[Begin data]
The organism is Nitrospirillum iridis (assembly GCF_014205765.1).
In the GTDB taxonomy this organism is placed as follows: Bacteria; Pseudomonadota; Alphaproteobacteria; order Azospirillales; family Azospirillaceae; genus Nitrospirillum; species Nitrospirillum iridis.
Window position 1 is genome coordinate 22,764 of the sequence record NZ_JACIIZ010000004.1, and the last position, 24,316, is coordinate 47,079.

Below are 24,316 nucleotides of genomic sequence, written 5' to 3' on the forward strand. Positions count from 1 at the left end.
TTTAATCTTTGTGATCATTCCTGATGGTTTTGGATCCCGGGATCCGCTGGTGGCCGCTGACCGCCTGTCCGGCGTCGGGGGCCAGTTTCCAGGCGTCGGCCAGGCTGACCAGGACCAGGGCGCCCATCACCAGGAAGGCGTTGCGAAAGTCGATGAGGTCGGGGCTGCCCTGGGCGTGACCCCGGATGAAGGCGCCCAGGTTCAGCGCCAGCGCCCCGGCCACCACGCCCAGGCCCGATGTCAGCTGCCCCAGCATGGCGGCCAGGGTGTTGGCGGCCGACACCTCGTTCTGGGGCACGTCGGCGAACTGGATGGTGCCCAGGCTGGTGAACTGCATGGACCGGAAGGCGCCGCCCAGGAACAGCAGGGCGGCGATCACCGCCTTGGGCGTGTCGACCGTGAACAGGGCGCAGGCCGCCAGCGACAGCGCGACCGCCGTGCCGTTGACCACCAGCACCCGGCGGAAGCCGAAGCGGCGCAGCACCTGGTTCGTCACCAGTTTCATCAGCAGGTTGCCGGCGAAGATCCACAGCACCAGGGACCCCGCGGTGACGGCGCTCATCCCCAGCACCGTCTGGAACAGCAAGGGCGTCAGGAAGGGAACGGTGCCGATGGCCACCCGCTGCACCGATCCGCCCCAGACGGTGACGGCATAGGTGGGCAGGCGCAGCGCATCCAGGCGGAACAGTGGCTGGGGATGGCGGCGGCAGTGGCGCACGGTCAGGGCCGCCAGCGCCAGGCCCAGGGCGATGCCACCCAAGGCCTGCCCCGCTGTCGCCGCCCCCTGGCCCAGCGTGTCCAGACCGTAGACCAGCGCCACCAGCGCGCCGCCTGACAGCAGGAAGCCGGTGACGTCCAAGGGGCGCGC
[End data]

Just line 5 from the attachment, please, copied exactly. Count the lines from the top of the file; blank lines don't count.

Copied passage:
TTTAATCTTTGTGATCATTCCTGATGGTTTTGGATCCCGGGATCCGCTGGTGGCCGCTGACCGCCTGTCCGGCGTCGGGGGCCAGTTTCCAGGCGTCGGCCAGGCTGACCAGGACCAGGGCGCCCATCACCAGGAAGGCGTTGCGAAAGTCGATGAGGTCGGGGCTGCCCTGGGCGTGACCCCGGATGAAGGCGCCCAGGTTCAGCGCCAGCGCCCCGGCCACCACGCCCAGGCCCGATGTCAGCTGCCCCAGCATGGCGGCCAGGGTGTTGGCGGCCGACACCTCGTTCTGGGGCACGTCGGCGAACTGGATGGTGCCCAGGCTGGTGAACTGCATGGACCGGAAGGCGCCGCCCAGGAACAGCAGGGCGGCGATCACCGCCTTGGGCGTGTCGACCGTGAACAGGGCGCAGGCCGCCAGCGACAGCGCGACCGCCGTGCCGTTGACCACCAGCACCCGGCGGAAGCCGAAGCGGCGCAGCACCTGGTTCGTCACCAGTTTCATCAGCAGGTTGCCGGCGAAGATCCACAGCACCAGGGACCCCGCGGTGACGGCGCTCATCCCCAGCACCGTCTGGAACAGCAAGGGCGTCAGGAAGGGAACGGTGCCGATGGCCACCCGCTGCACCGATCCGCCCCAGACGGTGACGGCATAGGTGGGCAGGCGCAGCGCATCCAGGCGGAACAGTGGCTGGGGATGGCGGCGGCAGTGGCGCACGGTCAGGGCCGCCAGCGCCAGGCCCAGGGCGATGCCACCCAAGGCCTGCCCCGCTGTCGCCGCCCCCTGGCCCAGCGTGTCCAGACCGTAGACCAGCGCCACCAGCGCGCCGCCTGACAGCAGGAAGCCGGTGACGTCCAAGGGGCGCGC